Author’s note: This story is my entry in the May Monthly SimLit Short Story Challenge, generously hosted by the lovely LisaBeeSims. Thank you, Lisa! Your efforts are so appreciated.
Readers, please take a look at all the entries, which will be listed on LisaBee’s site at the beginning of June 2021, then vote for your favorite three in both the Veteran and Novice categories.
This month’s theme is May Flowers.
“What are you planting flowers for?” he asked. “They’ll just die anyway.”
It was their first house together. They’d dated a few years before getting married, so she knew him well enough to know that he wasn’t being cruel in saying this. He was not a mean man. But she didn’t know him through and through. She hadn’t yet seen into his spots of pain.
She planted carrots, kale, zucchini, beans–practical crops they could harvest before they died. She developed a fondness for squash blossoms, and one year, she planted peas, and she snuck out early in the morning to let her eyes wander their white blossoms, little slips of satin tucked among the vines.
Life challenged them, as it does all of us, but through the years, they learned not to challenge each other.
They worked together for their life, side by side.
Late at night, while they lay together, he looked up at the ceiling and sometimes told stories. She learned how he blamed himself for his mother’s death, when she died when he was ten. He hadn’t loved her enough. He took her for granted. He always thought there would be tomorrow to listen to her, to thank her.
They never had kids. She wanted a cat or a dog. He wouldn’t agree.
“Their lives are too short.” His family dog died when he was twelve. “I wasn’t ready for that.”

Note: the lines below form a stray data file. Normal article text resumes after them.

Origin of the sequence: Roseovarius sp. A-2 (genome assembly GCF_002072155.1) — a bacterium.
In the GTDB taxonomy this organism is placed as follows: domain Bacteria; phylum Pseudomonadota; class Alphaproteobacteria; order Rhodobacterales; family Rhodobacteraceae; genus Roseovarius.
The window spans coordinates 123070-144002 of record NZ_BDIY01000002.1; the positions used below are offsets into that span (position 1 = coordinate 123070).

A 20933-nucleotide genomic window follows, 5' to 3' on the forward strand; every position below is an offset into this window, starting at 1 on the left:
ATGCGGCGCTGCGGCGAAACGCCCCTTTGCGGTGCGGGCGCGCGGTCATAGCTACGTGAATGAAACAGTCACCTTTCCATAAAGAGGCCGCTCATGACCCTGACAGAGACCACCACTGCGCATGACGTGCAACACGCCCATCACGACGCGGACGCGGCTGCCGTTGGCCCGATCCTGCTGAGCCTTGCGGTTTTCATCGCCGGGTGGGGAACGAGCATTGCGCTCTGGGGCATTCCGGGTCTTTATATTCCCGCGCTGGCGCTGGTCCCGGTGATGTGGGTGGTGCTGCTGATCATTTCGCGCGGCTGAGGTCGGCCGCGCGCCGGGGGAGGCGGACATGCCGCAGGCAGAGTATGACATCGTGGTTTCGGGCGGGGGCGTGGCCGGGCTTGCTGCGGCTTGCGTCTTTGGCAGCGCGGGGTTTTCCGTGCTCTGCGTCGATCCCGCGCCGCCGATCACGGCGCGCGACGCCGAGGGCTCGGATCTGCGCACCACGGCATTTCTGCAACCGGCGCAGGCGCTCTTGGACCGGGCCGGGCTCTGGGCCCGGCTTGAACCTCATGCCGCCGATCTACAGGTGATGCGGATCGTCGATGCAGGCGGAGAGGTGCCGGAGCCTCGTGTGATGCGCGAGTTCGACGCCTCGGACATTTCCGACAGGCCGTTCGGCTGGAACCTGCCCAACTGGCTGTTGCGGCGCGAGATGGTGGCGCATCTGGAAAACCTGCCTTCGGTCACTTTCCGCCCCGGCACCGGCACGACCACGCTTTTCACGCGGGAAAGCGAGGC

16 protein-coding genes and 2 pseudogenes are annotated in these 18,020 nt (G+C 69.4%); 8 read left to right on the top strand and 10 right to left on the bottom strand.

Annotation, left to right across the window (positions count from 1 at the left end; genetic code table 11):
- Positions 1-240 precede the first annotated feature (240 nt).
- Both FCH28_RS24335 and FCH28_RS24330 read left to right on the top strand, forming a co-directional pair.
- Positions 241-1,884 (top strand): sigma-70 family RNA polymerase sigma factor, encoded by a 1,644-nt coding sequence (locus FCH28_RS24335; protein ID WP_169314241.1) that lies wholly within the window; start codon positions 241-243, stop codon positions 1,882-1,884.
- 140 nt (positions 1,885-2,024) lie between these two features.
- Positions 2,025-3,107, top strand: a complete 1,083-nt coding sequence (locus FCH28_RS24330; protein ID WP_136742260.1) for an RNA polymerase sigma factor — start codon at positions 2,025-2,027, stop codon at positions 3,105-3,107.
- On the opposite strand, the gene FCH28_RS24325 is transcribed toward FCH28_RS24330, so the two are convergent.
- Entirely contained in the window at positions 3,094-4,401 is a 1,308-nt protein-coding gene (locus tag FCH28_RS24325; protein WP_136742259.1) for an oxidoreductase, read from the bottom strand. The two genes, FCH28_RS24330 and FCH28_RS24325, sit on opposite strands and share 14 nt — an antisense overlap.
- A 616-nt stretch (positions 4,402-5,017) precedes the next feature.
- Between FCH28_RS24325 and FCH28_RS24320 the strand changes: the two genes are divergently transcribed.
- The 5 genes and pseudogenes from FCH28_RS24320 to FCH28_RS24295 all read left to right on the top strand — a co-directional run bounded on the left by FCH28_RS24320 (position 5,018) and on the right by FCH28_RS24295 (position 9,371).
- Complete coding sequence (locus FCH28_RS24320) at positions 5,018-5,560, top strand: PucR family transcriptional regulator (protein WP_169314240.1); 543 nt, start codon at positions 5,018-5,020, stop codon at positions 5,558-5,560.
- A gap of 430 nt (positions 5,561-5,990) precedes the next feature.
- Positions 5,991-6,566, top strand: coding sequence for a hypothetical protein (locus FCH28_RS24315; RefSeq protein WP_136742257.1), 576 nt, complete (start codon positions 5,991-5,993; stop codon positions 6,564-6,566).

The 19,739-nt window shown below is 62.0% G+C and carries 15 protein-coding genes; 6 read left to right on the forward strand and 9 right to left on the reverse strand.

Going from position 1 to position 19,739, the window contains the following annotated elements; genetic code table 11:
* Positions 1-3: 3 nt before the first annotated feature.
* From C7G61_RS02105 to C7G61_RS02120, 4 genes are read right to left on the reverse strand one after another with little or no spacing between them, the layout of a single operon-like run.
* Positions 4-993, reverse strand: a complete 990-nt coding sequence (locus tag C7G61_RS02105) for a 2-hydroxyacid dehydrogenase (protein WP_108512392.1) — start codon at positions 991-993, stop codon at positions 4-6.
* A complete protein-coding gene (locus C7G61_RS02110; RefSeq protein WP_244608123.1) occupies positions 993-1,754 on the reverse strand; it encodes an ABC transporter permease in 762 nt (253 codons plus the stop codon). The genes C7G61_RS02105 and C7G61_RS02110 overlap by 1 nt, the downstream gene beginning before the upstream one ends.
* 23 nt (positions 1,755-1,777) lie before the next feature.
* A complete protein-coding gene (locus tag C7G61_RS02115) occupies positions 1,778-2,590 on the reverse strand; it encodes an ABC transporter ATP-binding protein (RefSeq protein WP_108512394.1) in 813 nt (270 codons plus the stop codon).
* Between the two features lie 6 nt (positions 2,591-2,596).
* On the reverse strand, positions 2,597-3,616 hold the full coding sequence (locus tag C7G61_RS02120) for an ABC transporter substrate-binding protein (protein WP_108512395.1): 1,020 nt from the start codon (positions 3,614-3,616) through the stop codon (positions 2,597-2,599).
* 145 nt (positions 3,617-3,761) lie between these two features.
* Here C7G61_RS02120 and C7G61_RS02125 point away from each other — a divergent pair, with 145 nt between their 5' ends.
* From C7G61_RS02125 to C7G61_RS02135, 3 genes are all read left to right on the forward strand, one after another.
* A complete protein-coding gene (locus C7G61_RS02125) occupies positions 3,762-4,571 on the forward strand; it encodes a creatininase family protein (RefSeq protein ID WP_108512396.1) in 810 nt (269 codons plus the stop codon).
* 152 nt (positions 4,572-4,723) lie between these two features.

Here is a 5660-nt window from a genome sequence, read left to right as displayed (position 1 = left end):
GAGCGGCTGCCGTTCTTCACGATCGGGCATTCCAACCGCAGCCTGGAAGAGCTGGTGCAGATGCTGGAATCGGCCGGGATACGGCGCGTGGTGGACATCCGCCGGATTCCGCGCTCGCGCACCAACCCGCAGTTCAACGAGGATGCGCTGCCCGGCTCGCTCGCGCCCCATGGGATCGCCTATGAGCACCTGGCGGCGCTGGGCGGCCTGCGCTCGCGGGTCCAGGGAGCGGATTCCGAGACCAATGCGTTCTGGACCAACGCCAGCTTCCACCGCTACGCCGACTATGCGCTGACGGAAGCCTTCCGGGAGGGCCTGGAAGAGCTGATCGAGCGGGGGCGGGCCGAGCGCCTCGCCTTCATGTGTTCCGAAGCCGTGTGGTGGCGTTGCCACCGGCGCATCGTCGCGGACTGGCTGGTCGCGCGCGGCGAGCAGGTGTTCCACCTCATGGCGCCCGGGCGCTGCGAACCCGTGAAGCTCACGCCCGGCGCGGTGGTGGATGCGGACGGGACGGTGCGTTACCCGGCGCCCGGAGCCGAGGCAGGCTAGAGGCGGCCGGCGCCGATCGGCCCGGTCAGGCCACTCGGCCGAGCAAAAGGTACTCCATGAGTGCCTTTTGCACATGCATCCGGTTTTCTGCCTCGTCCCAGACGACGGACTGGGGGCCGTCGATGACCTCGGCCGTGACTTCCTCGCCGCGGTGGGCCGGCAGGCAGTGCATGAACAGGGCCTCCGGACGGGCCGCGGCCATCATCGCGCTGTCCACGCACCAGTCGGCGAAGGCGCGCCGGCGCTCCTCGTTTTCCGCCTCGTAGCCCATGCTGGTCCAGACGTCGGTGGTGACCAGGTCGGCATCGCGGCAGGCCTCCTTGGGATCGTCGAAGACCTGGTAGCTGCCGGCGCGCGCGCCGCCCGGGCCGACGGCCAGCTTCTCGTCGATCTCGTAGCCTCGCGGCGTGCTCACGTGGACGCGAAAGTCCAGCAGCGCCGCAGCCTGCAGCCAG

Sometimes, she marveled that he’d taken her into his heart, at all, closed as he was to anything beautiful, tender, temporary.
“You’re so strong,” he said, “and healthy. You’ll last forever.” So maybe that was why he dared to love her.
There were other pains, too, that he’d faced alone, before they met, and new ones that they faced together as husband and wife.
When you know somebody’s pain, something happens. You soften, and maybe they soften, too, and when you spend your lives together in that soft space, delicate, lacy petals open. The garden grows inside both of you.
After the doctor’s appointment, when she found out that even with the best treatments, she would die, anyway, she ordered hundreds of bulbs. They arrived the next week, and she spent the days of her last autumn planting them, knowing she wouldn’t see them bloom.
He looked up from his work at the computer to watch her. He didn’t believe the doctor. She wouldn’t die.
“I want you to get a companion,” she told him. “You shouldn’t live alone. If not another wife, then a dog. A cat. Some living thing to breathe beside you.”
“I’m not getting another anything,” he replied.
In the spring, he woke alone every morning. He still told his stories every night, though her side of the bed was empty; it just felt right to share his pain into the night room, as he’d done throughout their life together.
Tulips, daffodils, and narcissus bloomed. He knew flowers died, but somehow, that didn’t matter, anymore.
His breath caught when he saw them, his heart opened, and that had to mean something.
Five years later, his garden is filled with flowers, and a golden retriever is always by his side.
With each zinnia he plants, each rose he tends, he glimpses something that maybe lasts, at least in his mind’s eye and heart’s breath, after the flower fades.